I believe mixing them in creates a situation where they’re considered ‘ancestors’, and they can then be redefined in the module they were mixed into?

Of course. Anything inherited can be overridden.

But the constants within the frozen submodule cannot be changed themselves.


“My bad” with the “include” suggestion. :blush:

Technically, you don’t give the frozen thing a new value, but give the variable referencing the frozen thing a new value. Frozen is a property of the object, not variable.

Yes, it is better to describe it that way. Variables are pointers or references to objects, and one can change the pointer/reference. Frozen only affects whether an object is mutable.

Also, to make it clear, freezing strings is an optimization, not something done to ‘lock’ values. ‘Locking’ variables/constants/etc is another topic, and in Ruby, really can’t be done without a lot of effort. ‘Locking’ can be done to avoid coding mistakes…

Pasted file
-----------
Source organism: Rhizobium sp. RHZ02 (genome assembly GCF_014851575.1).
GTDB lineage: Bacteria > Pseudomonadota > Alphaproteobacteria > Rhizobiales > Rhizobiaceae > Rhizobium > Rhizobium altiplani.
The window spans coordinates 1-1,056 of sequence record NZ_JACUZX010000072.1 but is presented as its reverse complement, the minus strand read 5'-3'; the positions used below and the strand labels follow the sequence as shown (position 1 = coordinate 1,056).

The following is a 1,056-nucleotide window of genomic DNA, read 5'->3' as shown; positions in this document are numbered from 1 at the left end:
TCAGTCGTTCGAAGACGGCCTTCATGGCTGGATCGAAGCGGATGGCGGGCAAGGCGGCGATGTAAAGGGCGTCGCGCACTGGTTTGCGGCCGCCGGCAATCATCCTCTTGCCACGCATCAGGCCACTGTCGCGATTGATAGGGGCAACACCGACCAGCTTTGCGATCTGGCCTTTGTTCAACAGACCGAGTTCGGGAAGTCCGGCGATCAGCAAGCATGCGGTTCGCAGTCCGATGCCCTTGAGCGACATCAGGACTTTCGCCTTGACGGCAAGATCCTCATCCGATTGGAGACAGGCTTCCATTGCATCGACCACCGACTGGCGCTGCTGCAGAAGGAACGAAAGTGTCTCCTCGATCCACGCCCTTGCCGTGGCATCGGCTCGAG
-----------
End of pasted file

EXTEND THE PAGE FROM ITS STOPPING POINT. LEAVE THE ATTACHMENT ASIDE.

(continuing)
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Freezing a string can to some extents be used to lock the value. Consider this example.


def my_method(string)
  string << " World!"
  puts string


Less experienced developers, or developers without Ruby experience, could accidentally think the string is passed as a value, not a reference. You could also pass an object you think isn’t used anywhere else and assume is fine to mutate, but in fact use the reference elsewhere where you expected the original value (I’ve done this a lot of times on Arrays myself).

Freezing an object doesn’t protect the reference from being completely re-assigned, but I think that is less likely to happen by accident. In the case of a constant, re-assigning also produces a warning, while mutating doesn’t.

It is my understanding that freeze allows Ruby to lock a String to the original text in the source code instead of creating a separate buffer as needed for a mutable object. So, it is an optimization.

In the case of doing it for all strings it is indeed optimization. When it comes to manually freezing individual strings I can’t say to what degree it is optimization and to what degree avoid doing mistakes.